When would these goals come into conflict?  As an example, VMs could be set to synchronize their clocks with their VM host via VM Tools, or they could be configured within their OS to use an external NTP server.  It’s theoretically possible that for some reason, your ESXi host’s clock might be more trustworthy than your Domain Controllers more often than not.  For most customers though, even if that were true, prioritize synchronization over clock accuracy.  Allowing VMTools to sync the clock of the VM to the host effectively means VMs running on different hosts could have different time.  Maybe the NTP service stopped on one ESXi host.  Maybe they’re not configured consistently.  It doesn’t matter why.  Prioritize synchronization instead by configuring each VM’s OS to synchronize to the same NTP servers somehow, some way.

How many NTP servers, and which ones?

When configuring anything for NTP, whether it be an ESXi server or  guests, the question always comes up – how many servers should an NTP client be set to use?

Many people know some obvious ones.  More than one, right?  Of course.  Providing more than one offers redundancy in case an NTP server fails.  However, I’ve encountered many environments where there were just two configured.  Of course three would be better just for resiliency, but configuring two NTP servers has risks beyond that.

Remember that NTP clients function by polling all their configured NTP servers, and then adopting the most consensus time values across all of them.  For example, if two NTP servers configured provide different values, the NTP client will adopt a value that’s a compromise between them.  In a scenario where NTP server 1 says the time is off by twenty minutes, but NTP server 2 is correct, the NTP client will likely to adopt a value of 10 minutes too fast, which is incorrect, and worse may cause clock skewing within the environment.  I recommend you use instead an odd number of NTP servers greater than one, and the more the merrier generally speaking.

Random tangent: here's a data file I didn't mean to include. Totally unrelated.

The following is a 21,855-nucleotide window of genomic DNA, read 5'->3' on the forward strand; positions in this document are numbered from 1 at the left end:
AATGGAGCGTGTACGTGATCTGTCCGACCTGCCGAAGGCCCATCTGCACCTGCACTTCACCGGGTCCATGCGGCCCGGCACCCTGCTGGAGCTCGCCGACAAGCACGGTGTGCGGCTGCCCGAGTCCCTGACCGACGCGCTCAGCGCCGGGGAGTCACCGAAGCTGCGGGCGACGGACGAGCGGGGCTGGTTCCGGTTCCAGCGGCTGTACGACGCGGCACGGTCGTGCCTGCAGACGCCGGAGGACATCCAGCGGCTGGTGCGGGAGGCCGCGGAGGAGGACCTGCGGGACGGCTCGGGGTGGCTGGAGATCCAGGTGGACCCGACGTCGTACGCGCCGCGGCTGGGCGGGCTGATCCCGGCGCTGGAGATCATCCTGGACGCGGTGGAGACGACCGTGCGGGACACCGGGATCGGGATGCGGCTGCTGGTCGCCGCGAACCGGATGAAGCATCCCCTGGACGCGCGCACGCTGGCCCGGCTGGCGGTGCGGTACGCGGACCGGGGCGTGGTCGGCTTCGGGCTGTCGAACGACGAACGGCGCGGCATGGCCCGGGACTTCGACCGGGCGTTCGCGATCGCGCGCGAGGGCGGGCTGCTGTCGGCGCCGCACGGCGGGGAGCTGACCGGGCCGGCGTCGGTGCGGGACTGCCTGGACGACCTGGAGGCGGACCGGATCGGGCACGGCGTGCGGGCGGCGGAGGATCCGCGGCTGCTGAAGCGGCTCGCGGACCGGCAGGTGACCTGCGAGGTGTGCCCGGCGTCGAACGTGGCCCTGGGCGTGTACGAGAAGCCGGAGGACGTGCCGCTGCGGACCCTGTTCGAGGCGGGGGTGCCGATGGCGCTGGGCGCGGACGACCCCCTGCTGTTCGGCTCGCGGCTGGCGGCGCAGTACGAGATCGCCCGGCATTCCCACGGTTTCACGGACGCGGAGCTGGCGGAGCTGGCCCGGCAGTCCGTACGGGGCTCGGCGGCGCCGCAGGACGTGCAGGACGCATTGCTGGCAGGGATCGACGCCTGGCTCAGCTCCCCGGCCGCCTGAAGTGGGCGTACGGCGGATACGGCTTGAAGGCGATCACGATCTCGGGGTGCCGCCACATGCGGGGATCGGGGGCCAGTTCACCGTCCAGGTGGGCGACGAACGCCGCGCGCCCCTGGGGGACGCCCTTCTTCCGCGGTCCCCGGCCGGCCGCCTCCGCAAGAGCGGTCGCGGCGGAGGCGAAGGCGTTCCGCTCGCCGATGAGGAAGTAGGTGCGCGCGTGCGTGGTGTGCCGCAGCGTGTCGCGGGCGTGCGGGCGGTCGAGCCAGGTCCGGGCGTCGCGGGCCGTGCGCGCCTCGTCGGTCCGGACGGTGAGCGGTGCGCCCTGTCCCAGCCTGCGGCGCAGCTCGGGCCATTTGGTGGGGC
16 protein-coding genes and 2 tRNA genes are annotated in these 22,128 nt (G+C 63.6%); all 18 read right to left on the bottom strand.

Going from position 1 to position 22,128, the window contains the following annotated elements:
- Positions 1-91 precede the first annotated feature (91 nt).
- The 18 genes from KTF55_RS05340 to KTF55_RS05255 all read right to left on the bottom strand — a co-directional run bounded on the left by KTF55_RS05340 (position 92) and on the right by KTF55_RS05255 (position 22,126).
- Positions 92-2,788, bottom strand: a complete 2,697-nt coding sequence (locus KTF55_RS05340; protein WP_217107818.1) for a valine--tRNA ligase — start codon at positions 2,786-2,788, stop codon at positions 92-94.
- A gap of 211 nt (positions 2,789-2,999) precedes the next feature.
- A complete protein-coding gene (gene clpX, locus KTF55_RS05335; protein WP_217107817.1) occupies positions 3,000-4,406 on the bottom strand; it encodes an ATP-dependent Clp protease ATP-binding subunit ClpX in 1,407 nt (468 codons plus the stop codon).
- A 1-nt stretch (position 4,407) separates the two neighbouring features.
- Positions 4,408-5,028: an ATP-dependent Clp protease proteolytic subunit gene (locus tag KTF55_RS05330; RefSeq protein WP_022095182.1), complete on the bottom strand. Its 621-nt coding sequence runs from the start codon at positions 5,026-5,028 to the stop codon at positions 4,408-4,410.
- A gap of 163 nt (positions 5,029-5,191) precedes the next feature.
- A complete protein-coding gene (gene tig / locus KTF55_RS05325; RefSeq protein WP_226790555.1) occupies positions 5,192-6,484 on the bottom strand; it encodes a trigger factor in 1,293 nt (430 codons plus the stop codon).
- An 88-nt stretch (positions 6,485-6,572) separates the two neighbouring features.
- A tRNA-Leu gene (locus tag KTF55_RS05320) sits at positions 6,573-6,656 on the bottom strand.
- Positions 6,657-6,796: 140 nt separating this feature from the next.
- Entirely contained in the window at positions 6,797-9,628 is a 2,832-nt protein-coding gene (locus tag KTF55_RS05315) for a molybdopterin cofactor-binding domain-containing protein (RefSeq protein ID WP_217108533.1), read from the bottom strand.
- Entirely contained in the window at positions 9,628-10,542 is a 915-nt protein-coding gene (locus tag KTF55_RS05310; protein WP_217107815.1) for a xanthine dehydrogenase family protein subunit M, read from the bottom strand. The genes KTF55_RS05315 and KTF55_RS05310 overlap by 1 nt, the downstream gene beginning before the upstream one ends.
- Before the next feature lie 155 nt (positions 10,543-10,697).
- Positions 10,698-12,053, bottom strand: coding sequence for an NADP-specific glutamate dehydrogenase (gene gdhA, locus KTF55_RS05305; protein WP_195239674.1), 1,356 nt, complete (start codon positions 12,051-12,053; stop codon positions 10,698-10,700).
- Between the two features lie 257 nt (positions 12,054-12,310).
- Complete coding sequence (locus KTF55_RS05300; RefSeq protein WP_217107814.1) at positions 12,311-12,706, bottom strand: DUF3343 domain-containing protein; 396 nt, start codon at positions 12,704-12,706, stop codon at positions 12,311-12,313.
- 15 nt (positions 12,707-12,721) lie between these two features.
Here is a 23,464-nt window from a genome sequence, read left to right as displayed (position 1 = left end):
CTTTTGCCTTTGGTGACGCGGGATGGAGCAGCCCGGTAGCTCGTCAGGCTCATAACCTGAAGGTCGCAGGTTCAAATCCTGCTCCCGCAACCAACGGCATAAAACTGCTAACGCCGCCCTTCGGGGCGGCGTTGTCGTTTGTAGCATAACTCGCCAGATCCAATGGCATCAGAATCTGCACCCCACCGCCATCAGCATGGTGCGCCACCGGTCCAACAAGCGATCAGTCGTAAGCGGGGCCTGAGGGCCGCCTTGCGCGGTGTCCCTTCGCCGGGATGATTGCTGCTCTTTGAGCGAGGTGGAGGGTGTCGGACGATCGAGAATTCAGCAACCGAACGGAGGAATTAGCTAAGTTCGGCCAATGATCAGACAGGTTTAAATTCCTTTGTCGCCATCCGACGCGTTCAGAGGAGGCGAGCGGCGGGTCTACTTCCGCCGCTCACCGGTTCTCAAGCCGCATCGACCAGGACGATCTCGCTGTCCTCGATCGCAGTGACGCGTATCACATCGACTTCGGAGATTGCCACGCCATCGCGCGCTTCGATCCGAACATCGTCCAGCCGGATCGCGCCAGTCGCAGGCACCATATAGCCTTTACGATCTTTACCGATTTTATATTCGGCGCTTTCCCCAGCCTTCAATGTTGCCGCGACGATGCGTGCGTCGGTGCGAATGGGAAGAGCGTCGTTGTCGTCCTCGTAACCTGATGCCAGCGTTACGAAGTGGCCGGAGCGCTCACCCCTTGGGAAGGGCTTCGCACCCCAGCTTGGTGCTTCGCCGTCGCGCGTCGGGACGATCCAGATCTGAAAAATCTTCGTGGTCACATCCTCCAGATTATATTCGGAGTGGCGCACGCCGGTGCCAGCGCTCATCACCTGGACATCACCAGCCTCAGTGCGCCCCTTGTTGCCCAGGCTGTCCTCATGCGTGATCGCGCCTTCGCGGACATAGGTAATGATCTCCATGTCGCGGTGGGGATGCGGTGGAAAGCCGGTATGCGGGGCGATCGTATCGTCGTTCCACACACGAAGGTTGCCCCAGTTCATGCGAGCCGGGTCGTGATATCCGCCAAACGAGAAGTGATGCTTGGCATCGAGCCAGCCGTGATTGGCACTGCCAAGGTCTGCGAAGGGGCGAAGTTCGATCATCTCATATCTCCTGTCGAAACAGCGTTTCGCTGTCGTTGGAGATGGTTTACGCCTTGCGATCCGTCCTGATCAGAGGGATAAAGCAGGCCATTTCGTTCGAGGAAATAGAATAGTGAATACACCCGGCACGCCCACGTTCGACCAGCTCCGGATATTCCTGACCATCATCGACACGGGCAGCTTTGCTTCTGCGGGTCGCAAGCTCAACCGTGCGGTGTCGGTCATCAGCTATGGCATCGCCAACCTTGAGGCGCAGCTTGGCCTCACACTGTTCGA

But which ones?  Diversity that improves availability is good, but diversity that will be more likely to result in disparate values is bad.  Using NTP servers that are for example on separate compute, storage, and physical sites is good.  Mixing and matching for example internal and external NTP servers that are managed by different people on the same NTP client is generally bad, although it might be the best alternative among non-optimal choices.

In my next post in this series, I’ll go into specifics on how I generally apply these considerations to VMware environments.

2VB-601 Exam Study Guide for VSAN Specialist

As promised, here’s my 2VB-601 Exam Study Guide to achieve the VSAN Specialist 2017 badge.  Hope this helps!

Section 1- Storage Fundamentals

Objective 1.1 – Identify storage device characteristics

Objective 1.2 – Identify storage performance factors

Section 2 – VSAN Fundamentals

Objective 2.1 – Provide a high-level description of vSAN

Objective 2.2 – Describe vSAN requirements

Objective 2.3 – Understand how vSAN stores and protects data

Objective 2.4 – Describe vSAN space efficiency features

Section 3 – vSAN Configuration

Objective 3.1 – Identify physical network requirements

Objective 3.2 – Configure vSAN networking

Objective 3.3 – Configure a vSAN cluster

Objective 3.4 – Create and manage disk groups

Objective 3.5 – Validate a vSAN configuration

Section 4 – vSAN Policies and Virtual Machines

Objective 4.1 – Explain how storage policies work

Objective 4.2 – Create and manage storage policies

Objective 4.3 – Explain how storage policies are applied to virtual machines

Objective 4.4 – Check storage policy compliance

Objective 4.5 – Describe vsanSparse snapshots

Section 5 – Managing and Operating vSAN

Objective 5.1 – Configure vSAN encryption

Objective 5.2 – Understand various failure events and how vSAN responds

Objective 5.3 – Describe maintenance mode options

Objective 5.4 – Manage hardware replacement

Objective 5.5 – Describe iSCSI Target service

Section 6 – Stretched Clusters and Two-Node Clusters

Objective 6.1 – Describe a stretched cluster architecture

Objective 6.2 – Create a stretched cluster

Objective 6.3 – Understand data placement in a stretched cluster

Objective 6.4 – Describe the two-node cluster architecture

Section 7 – Monitoring and Troubleshooting vSAN